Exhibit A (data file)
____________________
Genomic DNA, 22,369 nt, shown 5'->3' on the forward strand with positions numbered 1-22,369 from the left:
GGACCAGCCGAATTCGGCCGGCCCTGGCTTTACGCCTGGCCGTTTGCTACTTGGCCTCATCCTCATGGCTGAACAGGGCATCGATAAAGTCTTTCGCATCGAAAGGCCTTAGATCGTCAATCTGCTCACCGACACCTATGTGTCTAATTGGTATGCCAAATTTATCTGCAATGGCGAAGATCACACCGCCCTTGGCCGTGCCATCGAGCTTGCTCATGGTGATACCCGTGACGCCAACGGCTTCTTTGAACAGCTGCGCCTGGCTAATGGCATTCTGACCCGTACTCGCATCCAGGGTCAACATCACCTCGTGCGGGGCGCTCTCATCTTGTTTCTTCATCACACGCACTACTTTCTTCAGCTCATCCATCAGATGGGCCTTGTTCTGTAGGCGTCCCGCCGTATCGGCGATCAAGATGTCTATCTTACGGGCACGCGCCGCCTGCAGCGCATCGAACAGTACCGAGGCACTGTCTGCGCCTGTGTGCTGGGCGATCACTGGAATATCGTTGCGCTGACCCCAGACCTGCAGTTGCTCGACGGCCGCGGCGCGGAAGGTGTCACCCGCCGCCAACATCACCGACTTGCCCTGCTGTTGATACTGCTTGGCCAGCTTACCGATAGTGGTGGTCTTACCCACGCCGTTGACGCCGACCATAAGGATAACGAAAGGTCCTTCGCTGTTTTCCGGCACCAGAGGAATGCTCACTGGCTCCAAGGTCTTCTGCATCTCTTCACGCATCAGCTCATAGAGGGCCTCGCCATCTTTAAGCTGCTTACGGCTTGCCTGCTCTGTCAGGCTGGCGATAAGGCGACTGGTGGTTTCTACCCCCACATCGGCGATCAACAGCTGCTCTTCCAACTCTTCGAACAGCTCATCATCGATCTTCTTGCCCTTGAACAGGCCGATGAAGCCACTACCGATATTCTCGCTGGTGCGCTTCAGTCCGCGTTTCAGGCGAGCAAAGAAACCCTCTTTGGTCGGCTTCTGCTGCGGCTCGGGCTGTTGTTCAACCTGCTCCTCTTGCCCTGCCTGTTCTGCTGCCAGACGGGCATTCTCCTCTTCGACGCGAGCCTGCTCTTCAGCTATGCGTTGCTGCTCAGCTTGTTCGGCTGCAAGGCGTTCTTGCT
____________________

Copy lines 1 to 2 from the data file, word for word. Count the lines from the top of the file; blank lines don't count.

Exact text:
Genomic DNA, 22,369 nt, shown 5'->3' on the forward strand with positions numbered 1-22,369 from the left:
GGACCAGCCGAATTCGGCCGGCCCTGGCTTTACGCCTGGCCGTTTGCTACTTGGCCTCATCCTCATGGCTGAACAGGGCATCGATAAAGTCTTTCGCATCGAAAGGCCTTAGATCGTCAATCTGCTCACCGACACCTATGTGTCTAATTGGTATGCCAAATTTATCTGCAATGGCGAAGATCACACCGCCCTTGGCCGTGCCATCGAGCTTGCTCATGGTGATACCCGTGACGCCAACGGCTTCTTTGAACAGCTGCGCCTGGCTAATGGCATTCTGACCCGTACTCGCATCCAGGGTCAACATCACCTCGTGCGGGGCGCTCTCATCTTGTTTCTTCATCACACGCACTACTTTCTTCAGCTCATCCATCAGATGGGCCTTGTTCTGTAGGCGTCCCGCCGTATCGGCGATCAAGATGTCTATCTTACGGGCACGCGCCGCCTGCAGCGCATCGAACAGTACCGAGGCACTGTCTGCGCCTGTGTGCTGGGCGATCACTGGAATATCGTTGCGCTGACCCCAGACCTGCAGTTGCTCGACGGCCGCGGCGCGGAAGGTGTCACCCGCCGCCAACATCACCGACTTGCCCTGCTGTTGATACTGCTTGGCCAGCTTACCGATAGTGGTGGTCTTACCCACGCCGTTGACGCCGACCATAAGGATAACGAAAGGTCCTTCGCTGTTTTCCGGCACCAGAGGAATGCTCACTGGCTCCAAGGTCTTCTGCATCTCTTCACGCATCAGCTCATAGAGGGCCTCGCCATCTTTAAGCTGCTTACGGCTTGCCTGCTCTGTCAGGCTGGCGATAAGGCGACTGGTGGTTTCTACCCCCACATCGGCGATCAACAGCTGCTCTTCCAACTCTTCGAACAGCTCATCATCGATCTTCTTGCCCTTGAACAGGCCGATGAAGCCACTACCGATATTCTCGCTGGTGCGCTTCAGTCCGCGTTTCAGGCGAGCAAAGAAACCCTCTTTGGTCGGCTTCTGCTGCGGCTCGGGCTGTTGTTCAACCTGCTCCTCTTGCCCTGCCTGTTCTGCTGCCAGACGGGCATTCTCCTCTTCGACGCGAGCCTGCTCTTCAGCTATGCGTTGCTGCTCAGCTTGTTCGGCTGCAAGGCGTTCTTGCT